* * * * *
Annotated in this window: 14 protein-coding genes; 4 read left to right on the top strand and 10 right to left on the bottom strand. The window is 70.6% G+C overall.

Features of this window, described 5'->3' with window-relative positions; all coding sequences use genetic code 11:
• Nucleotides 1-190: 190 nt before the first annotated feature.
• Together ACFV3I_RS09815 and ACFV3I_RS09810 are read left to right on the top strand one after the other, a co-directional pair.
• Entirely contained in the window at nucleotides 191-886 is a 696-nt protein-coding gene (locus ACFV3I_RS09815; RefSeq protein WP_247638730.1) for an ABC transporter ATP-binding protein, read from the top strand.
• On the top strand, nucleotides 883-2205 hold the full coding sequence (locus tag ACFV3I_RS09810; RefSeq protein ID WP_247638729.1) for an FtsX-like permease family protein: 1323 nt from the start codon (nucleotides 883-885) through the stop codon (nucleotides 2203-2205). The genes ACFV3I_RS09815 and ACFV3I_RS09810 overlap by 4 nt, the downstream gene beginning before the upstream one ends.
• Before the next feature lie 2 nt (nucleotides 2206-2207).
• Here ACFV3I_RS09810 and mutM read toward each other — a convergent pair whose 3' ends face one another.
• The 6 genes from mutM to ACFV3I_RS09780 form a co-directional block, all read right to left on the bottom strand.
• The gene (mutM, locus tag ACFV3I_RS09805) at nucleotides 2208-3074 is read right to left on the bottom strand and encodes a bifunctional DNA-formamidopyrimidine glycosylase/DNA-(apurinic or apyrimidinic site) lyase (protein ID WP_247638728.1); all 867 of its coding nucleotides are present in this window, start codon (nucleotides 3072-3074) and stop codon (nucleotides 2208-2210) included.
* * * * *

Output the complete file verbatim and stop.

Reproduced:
Annotated in this window: 14 protein-coding genes; 4 read left to right on the top strand and 10 right to left on the bottom strand. The window is 70.6% G+C overall.

Features of this window, described 5'->3' with window-relative positions; all coding sequences use genetic code 11:
• Nucleotides 1-190: 190 nt before the first annotated feature.
• Together ACFV3I_RS09815 and ACFV3I_RS09810 are read left to right on the top strand one after the other, a co-directional pair.
• Entirely contained in the window at nucleotides 191-886 is a 696-nt protein-coding gene (locus ACFV3I_RS09815; RefSeq protein WP_247638730.1) for an ABC transporter ATP-binding protein, read from the top strand.
• On the top strand, nucleotides 883-2205 hold the full coding sequence (locus tag ACFV3I_RS09810; RefSeq protein ID WP_247638729.1) for an FtsX-like permease family protein: 1323 nt from the start codon (nucleotides 883-885) through the stop codon (nucleotides 2203-2205). The genes ACFV3I_RS09815 and ACFV3I_RS09810 overlap by 4 nt, the downstream gene beginning before the upstream one ends.
• Before the next feature lie 2 nt (nucleotides 2206-2207).
• Here ACFV3I_RS09810 and mutM read toward each other — a convergent pair whose 3' ends face one another.
• The 6 genes from mutM to ACFV3I_RS09780 form a co-directional block, all read right to left on the bottom strand.
• The gene (mutM, locus tag ACFV3I_RS09805) at nucleotides 2208-3074 is read right to left on the bottom strand and encodes a bifunctional DNA-formamidopyrimidine glycosylase/DNA-(apurinic or apyrimidinic site) lyase (protein ID WP_247638728.1); all 867 of its coding nucleotides are present in this window, start codon (nucleotides 3072-3074) and stop codon (nucleotides 2208-2210) included.